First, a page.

A. Wissler - El Comodoro en el TrenThursday, May 19, 2016
Nora and I, after a wonderful afternoon at the Recoleta Cemetery, boarded our train of the Línea Ferrocarril San Martín at Retiro Station. We found a seat and this is a rare situation as the train is usually quite full. In front of us was a man in uniform. He was very serious and perhaps more so because of his moustache. I spotted a little wing button on his dark blue jacket. I mulled this in my mind.
As soon as we were underway I decided to satisfy my curiosity and ask him a few questions. My first one was “What rank are you?” I was most surprised when he answered, “Soy comodoro,” as this is equivalent to Colonel. I had never seen such a high ranking officer on a train before.
Since the 70s with all the terrible military governments that “disappeared” people into oblivion, and the mess that the Falklands war was for the country, the military presence on the street is just about invisible. Between 1985 and 1995 President Carlos Menem abolished conscription so you do not see uniformed sailors or soldiers anywhere.
My guess is that the Commodore was headed for the station of El Palomar outside Buenos Aires, in the Province of Buenos Aires. There is a Argentine Air Force Base there.
After my questions Commodore A. Wissler smiled at me and said, “¡Un Comodoro en el tren!” From that point we chatted for close to 40 minutes. We talked about the Argentine Air Force. He told me he had been a young boy in a poor family in the state of Jujuy. The only way he could get a good education was to join the armed forces. He told me he was an electronic engineer based downtown but that he had purchased a little house not far from the Palomar Air Base.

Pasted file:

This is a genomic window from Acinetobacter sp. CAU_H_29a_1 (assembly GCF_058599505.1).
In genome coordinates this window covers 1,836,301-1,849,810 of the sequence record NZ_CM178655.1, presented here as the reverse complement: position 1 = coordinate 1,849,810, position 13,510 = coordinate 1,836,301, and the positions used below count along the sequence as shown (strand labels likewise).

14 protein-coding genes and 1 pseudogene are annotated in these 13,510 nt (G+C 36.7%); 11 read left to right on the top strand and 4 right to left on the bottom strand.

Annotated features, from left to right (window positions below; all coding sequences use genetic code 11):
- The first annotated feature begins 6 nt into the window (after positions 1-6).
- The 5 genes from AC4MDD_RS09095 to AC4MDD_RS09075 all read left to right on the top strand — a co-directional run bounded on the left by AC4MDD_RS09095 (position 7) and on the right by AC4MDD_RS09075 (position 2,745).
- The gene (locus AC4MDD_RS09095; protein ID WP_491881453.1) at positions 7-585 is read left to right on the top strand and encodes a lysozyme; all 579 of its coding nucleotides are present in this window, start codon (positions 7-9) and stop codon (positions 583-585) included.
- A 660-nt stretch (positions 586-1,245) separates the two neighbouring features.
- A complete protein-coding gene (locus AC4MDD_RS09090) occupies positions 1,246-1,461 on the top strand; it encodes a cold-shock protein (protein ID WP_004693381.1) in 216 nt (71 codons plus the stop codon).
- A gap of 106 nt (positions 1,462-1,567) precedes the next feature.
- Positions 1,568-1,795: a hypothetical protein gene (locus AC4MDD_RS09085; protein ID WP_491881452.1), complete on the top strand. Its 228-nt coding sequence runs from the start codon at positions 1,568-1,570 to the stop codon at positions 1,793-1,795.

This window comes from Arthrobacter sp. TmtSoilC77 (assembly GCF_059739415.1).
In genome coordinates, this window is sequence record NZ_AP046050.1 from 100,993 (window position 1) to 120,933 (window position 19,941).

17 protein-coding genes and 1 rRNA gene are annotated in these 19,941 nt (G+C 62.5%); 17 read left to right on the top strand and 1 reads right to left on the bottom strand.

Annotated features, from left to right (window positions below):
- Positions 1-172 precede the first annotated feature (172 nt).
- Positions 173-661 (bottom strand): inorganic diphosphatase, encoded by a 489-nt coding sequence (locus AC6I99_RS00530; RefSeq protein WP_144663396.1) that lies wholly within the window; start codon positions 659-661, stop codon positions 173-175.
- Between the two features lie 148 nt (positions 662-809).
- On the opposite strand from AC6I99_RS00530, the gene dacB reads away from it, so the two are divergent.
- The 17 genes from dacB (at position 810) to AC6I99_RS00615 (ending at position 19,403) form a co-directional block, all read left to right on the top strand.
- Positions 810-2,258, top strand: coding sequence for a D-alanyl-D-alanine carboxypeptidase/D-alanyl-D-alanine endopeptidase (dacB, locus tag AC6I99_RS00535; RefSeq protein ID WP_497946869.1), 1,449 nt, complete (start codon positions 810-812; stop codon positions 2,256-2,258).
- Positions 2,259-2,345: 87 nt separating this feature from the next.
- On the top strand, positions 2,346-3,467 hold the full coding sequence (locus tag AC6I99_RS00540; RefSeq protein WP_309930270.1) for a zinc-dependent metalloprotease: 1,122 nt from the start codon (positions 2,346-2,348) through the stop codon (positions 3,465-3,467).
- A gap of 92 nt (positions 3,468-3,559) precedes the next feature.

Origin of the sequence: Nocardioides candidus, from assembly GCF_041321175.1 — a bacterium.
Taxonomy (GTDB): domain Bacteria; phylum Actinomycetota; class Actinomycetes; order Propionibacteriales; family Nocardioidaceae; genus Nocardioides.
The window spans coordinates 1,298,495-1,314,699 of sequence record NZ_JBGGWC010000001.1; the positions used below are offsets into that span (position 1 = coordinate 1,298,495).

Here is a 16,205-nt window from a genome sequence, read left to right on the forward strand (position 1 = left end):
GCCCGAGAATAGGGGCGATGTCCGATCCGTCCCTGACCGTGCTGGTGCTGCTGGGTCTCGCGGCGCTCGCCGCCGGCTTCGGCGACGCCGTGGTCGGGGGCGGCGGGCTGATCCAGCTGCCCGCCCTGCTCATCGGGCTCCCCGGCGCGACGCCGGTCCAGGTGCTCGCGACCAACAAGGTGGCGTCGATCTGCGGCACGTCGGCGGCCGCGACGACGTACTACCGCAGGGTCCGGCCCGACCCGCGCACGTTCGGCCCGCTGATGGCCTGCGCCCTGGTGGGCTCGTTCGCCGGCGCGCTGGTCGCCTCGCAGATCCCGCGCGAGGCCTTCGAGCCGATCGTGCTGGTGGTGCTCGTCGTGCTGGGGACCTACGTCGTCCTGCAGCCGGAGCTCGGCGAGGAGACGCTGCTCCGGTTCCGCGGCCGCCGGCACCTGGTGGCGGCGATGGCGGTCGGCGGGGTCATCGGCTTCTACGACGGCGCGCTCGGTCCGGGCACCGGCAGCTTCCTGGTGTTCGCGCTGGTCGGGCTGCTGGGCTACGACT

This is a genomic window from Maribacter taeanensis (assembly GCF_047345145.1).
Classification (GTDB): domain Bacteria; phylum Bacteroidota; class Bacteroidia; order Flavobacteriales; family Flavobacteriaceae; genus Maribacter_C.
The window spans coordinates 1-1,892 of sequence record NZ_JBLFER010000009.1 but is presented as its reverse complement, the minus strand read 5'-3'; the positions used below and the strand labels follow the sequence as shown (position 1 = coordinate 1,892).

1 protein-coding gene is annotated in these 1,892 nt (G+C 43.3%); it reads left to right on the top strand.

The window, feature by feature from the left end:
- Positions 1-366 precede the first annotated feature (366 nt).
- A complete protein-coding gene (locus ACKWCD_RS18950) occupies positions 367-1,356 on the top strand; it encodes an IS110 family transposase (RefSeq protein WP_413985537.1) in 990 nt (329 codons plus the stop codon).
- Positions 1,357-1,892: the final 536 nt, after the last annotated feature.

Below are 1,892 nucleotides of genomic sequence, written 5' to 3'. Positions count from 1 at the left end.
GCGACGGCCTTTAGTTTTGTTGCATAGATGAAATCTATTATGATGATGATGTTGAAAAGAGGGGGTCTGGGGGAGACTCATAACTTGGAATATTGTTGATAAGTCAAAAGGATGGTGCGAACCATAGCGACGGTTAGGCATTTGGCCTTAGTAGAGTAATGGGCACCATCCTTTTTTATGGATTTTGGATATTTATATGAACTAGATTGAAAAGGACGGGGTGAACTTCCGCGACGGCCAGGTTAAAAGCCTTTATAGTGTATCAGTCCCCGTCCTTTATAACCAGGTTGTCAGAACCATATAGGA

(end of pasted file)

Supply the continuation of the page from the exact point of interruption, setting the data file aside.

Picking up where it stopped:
We talked about the beautiful (obsolete, still the principal fighter of the Argentine Airforce, but with advanced avionics installed in Texas) of the A4Ar ( Lockheed Martin A-4AR Fightinghawk). This peaked my interest.
In the mid 60s when I was a conscript of the Argentine Navy but seconded to the office of the Senior US Naval Advisor, Captain USN Onofrio Salvia, I had to translate from English into Spanish the maintenance and operating manuals of recently purchased A-4 Sykhawks. I became most familiar as I was given a tour of the then almost new airplanes and shown the cockpit so I could translate stuff.
During the Falklands War I remember watching on TV here in Vancouver a horizon in which an A-4 (of the Argentine Air Force as both the navy and the airforce had the same plane) was streaking from left to right. In the middle of the screen it puffed and exploded. I was most upset (and I have to admit not too much so about the professional air force pilot in control) about the loss of an airplane that I considered mine!
Such was the intricacy and intimacy of our conversation that other passengers contributed and the whole rail car was listening.
When he got off at El Palomar I realized how quickly the time had run and soon after Nora Patrich and I arrived at the Bella Vista Station.